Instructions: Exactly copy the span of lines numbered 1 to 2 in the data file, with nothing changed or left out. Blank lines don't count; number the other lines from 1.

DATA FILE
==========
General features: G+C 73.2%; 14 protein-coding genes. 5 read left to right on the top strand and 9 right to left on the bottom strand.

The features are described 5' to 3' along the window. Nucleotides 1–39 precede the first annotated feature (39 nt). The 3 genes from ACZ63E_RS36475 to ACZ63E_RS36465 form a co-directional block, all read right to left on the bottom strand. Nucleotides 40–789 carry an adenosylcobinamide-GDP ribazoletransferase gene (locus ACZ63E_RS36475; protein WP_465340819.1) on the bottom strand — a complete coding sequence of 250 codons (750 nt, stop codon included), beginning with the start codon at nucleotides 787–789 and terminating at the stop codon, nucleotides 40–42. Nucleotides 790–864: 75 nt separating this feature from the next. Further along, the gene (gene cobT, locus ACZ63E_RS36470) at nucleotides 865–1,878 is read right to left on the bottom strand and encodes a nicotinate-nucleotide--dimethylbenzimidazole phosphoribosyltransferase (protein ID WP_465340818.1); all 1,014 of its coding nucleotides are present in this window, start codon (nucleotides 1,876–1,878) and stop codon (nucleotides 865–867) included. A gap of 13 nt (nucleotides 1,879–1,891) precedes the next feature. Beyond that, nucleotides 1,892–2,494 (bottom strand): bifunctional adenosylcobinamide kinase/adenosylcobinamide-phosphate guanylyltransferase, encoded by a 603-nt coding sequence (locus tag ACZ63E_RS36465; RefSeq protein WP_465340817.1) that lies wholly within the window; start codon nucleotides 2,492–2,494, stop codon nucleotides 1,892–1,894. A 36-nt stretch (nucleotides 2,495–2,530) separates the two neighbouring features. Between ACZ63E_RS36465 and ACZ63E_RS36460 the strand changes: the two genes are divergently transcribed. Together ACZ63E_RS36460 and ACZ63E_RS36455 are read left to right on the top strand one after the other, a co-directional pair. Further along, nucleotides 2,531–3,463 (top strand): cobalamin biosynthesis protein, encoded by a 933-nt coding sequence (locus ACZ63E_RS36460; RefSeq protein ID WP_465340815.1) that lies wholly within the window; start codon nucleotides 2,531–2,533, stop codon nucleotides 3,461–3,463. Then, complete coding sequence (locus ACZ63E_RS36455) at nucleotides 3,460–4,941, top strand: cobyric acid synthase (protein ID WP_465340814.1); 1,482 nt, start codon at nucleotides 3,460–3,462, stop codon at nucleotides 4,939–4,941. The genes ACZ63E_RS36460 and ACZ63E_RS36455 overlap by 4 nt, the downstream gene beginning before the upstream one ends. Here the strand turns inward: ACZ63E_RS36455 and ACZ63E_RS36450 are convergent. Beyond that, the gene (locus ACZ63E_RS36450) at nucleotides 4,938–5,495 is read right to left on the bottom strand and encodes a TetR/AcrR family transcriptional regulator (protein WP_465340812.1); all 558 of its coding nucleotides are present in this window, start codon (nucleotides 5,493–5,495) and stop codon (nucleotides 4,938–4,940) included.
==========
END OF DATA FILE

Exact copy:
General features: G+C 73.2%; 14 protein-coding genes. 5 read left to right on the top strand and 9 right to left on the bottom strand.

The features are described 5' to 3' along the window. Nucleotides 1–39 precede the first annotated feature (39 nt). The 3 genes from ACZ63E_RS36475 to ACZ63E_RS36465 form a co-directional block, all read right to left on the bottom strand. Nucleotides 40–789 carry an adenosylcobinamide-GDP ribazoletransferase gene (locus ACZ63E_RS36475; protein WP_465340819.1) on the bottom strand — a complete coding sequence of 250 codons (750 nt, stop codon included), beginning with the start codon at nucleotides 787–789 and terminating at the stop codon, nucleotides 40–42. Nucleotides 790–864: 75 nt separating this feature from the next. Further along, the gene (gene cobT, locus ACZ63E_RS36470) at nucleotides 865–1,878 is read right to left on the bottom strand and encodes a nicotinate-nucleotide--dimethylbenzimidazole phosphoribosyltransferase (protein ID WP_465340818.1); all 1,014 of its coding nucleotides are present in this window, start codon (nucleotides 1,876–1,878) and stop codon (nucleotides 865–867) included. A gap of 13 nt (nucleotides 1,879–1,891) precedes the next feature. Beyond that, nucleotides 1,892–2,494 (bottom strand): bifunctional adenosylcobinamide kinase/adenosylcobinamide-phosphate guanylyltransferase, encoded by a 603-nt coding sequence (locus tag ACZ63E_RS36465; RefSeq protein WP_465340817.1) that lies wholly within the window; start codon nucleotides 2,492–2,494, stop codon nucleotides 1,892–1,894. A 36-nt stretch (nucleotides 2,495–2,530) separates the two neighbouring features. Between ACZ63E_RS36465 and ACZ63E_RS36460 the strand changes: the two genes are divergently transcribed. Together ACZ63E_RS36460 and ACZ63E_RS36455 are read left to right on the top strand one after the other, a co-directional pair. Further along, nucleotides 2,531–3,463 (top strand): cobalamin biosynthesis protein, encoded by a 933-nt coding sequence (locus ACZ63E_RS36460; RefSeq protein ID WP_465340815.1) that lies wholly within the window; start codon nucleotides 2,531–2,533, stop codon nucleotides 3,461–3,463. Then, complete coding sequence (locus ACZ63E_RS36455) at nucleotides 3,460–4,941, top strand: cobyric acid synthase (protein ID WP_465340814.1); 1,482 nt, start codon at nucleotides 3,460–3,462, stop codon at nucleotides 4,939–4,941. The genes ACZ63E_RS36460 and ACZ63E_RS36455 overlap by 4 nt, the downstream gene beginning before the upstream one ends. Here the strand turns inward: ACZ63E_RS36455 and ACZ63E_RS36450 are convergent. Beyond that, the gene (locus ACZ63E_RS36450) at nucleotides 4,938–5,495 is read right to left on the bottom strand and encodes a TetR/AcrR family transcriptional regulator (protein WP_465340812.1); all 558 of its coding nucleotides are present in this window, start codon (nucleotides 5,493–5,495) and stop codon (nucleotides 4,938–4,940) included.